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JERRY IS NEVER BEHIND THE EIGHT BALL
William Oscar Johnson
June 18, 1979
Jerry Buss has always had a way with a chick, a cue and a buck. Now he'll have his way with the Lakers, Kings and Forum
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June 18, 1979

Jerry Is Never Behind The Eight Ball

Jerry Buss has always had a way with a chick, a cue and a buck. Now he'll have his way with the Lakers, Kings and Forum

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The deal is this: Buss and his partners will pay $43.5 million for The Forum and the Raljon Ranch near Bakersfield. Buss, on his own, will pay $24 million for the Lakers and Kings, and will own the teams personally. He and his partners will assume an approximate $10 million mortgage on The Forum. Cooke has a choice of taking the remaining $57.5 million in cash or $20 million in cash and $37.5 million in real estate, choosing his properties from a list drawn up by Buss' corporation, Mariani-Buss Associates. Cooke has a month or more to decide what form of payment to accept, but Buss says, "I would imagine he'll opt for a tax-free exchange and take the real estate. If he takes only cash, it could cost him an extra $9 million or so in taxes."

The deal is considered closed for all practical purposes, although there remains the ritualistic matter of official approval from the NBA and NHL for Buss to own the teams. No problems are anticipated.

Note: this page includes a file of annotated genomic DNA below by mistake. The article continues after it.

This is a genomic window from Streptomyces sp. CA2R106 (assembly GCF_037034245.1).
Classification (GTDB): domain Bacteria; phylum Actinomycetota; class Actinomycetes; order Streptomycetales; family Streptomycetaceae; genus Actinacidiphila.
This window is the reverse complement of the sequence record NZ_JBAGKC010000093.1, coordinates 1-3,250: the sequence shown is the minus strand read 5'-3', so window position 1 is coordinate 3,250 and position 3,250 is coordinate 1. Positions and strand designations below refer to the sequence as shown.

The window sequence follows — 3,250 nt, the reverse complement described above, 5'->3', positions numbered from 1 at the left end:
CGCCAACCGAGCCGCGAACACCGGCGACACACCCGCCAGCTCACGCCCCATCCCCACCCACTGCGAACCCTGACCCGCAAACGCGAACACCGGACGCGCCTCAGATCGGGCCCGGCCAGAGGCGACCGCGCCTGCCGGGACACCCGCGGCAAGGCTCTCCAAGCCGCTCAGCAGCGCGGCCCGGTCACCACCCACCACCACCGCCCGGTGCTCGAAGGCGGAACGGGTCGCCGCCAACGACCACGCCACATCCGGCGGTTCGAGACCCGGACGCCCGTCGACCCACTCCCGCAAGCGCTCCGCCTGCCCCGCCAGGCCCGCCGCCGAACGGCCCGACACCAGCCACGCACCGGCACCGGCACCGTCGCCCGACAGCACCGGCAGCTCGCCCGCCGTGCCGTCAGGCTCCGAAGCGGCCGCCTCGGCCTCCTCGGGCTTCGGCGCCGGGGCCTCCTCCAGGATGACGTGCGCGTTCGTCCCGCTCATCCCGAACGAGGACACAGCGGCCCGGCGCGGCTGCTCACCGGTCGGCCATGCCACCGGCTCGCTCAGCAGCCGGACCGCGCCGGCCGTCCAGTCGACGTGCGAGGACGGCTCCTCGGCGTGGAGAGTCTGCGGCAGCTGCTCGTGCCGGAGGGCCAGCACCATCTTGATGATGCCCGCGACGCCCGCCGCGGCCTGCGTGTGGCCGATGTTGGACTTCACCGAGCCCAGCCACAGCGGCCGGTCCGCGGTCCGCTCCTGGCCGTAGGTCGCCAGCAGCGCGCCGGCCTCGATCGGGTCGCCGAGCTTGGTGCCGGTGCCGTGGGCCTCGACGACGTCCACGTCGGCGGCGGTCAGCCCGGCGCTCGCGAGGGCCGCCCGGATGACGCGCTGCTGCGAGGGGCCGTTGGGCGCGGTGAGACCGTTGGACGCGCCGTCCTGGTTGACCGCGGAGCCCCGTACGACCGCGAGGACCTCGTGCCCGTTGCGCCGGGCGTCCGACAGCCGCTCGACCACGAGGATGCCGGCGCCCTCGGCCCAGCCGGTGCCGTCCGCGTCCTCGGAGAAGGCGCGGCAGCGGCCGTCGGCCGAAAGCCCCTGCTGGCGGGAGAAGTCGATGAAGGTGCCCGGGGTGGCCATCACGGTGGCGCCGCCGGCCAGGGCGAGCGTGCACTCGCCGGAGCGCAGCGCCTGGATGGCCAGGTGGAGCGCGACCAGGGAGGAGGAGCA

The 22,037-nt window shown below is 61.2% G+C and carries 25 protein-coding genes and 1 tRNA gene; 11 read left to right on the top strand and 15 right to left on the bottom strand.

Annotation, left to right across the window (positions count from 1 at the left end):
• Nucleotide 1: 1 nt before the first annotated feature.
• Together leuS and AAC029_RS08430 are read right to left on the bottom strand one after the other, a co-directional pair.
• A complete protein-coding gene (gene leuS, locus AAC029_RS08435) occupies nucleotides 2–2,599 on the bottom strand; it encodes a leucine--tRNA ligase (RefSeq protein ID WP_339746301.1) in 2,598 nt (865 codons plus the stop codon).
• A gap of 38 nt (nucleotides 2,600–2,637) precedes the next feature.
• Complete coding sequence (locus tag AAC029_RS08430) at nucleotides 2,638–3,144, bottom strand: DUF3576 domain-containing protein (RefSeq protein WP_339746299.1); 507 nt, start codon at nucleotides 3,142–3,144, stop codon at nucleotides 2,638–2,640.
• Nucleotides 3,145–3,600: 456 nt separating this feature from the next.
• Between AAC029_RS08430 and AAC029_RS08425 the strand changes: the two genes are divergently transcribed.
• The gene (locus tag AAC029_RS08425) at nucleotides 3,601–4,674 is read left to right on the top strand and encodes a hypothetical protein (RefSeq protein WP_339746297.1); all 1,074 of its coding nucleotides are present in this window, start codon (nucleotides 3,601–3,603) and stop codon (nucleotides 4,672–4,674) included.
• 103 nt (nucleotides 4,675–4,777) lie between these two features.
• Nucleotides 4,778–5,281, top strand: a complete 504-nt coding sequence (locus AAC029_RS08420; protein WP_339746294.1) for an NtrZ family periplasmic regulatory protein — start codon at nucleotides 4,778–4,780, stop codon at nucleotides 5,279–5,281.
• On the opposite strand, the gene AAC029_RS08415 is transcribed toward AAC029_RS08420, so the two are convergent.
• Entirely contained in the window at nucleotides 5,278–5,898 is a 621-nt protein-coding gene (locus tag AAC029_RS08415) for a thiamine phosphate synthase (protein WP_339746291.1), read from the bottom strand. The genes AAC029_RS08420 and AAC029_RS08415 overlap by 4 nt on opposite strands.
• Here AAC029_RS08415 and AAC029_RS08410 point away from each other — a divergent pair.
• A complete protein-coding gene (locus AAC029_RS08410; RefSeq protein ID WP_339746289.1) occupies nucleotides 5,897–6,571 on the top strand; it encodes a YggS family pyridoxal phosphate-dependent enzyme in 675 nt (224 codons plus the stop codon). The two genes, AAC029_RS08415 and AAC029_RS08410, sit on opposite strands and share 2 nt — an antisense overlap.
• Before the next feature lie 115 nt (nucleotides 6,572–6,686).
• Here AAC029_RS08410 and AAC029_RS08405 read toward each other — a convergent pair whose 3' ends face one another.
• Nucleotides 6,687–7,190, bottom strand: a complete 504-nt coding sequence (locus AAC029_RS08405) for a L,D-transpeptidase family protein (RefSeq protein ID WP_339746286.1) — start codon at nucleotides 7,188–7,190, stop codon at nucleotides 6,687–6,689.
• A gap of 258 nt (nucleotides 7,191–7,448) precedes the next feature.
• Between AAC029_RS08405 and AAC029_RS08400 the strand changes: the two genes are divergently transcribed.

Just what kind of an owner will Jerry Buss be? He is a full-fledged, heart-on-his-sleeve sports fan when it comes to his alma mater, USC, and he spends many sentimental hours recalling long-gone football games and track meets, reliving with almost misty eyes the broken-field runs of Jon Arnett and the 100-yard dashes of Mel Patton. Yet, when he talks about his newly acquired teams, Buss has no mist in his eyes, only dollar signs. "The Lakers are a good ordinary investment," he says, "nothing spectacular. In the past, they have probably averaged around $500,000 a year in operational profits, and the franchise value has appreciated $500,000 a year. You could get about the same return with high-quality bonds. However, if we get into some pay television there, that could add as much as $2.5 million in profits."

And the Kings? Less good. "With the Kings, you have the all-important question: Can hockey ever be a West Coast sport? I don't think anyone knows the answer to that. The Kings definitely lose money every year. In their very best year they lost $200,000. In the worst year they lost $1.5 million. They average about $700,000 a year in losses. However, in the first few operating years, the tax treatment would be such as to allow a breakeven situation as regards cash flow. To make money steadily, the Kings have to sell another 3,000 season tickets. If they can, great. If not, I've made a bad deal."

And The Forum? "I like to buy real estate that can't be replaced. The Forum is like that—30 acres of commercial real estate in a very desirable location. If anyone tried to build a Forum today, they'd have to charge $15,000 a night, not $10,000. So it's effectively irreplaceable. It's rented now about 220 times a year. If we got that up to 260 times, we'd have a very profitable venture. Also, we're in a controlling position for all pay TV out of The Forum. We get a piece of it for any concerts or boxing matches or whatever. That could also help make it a very profitable venture."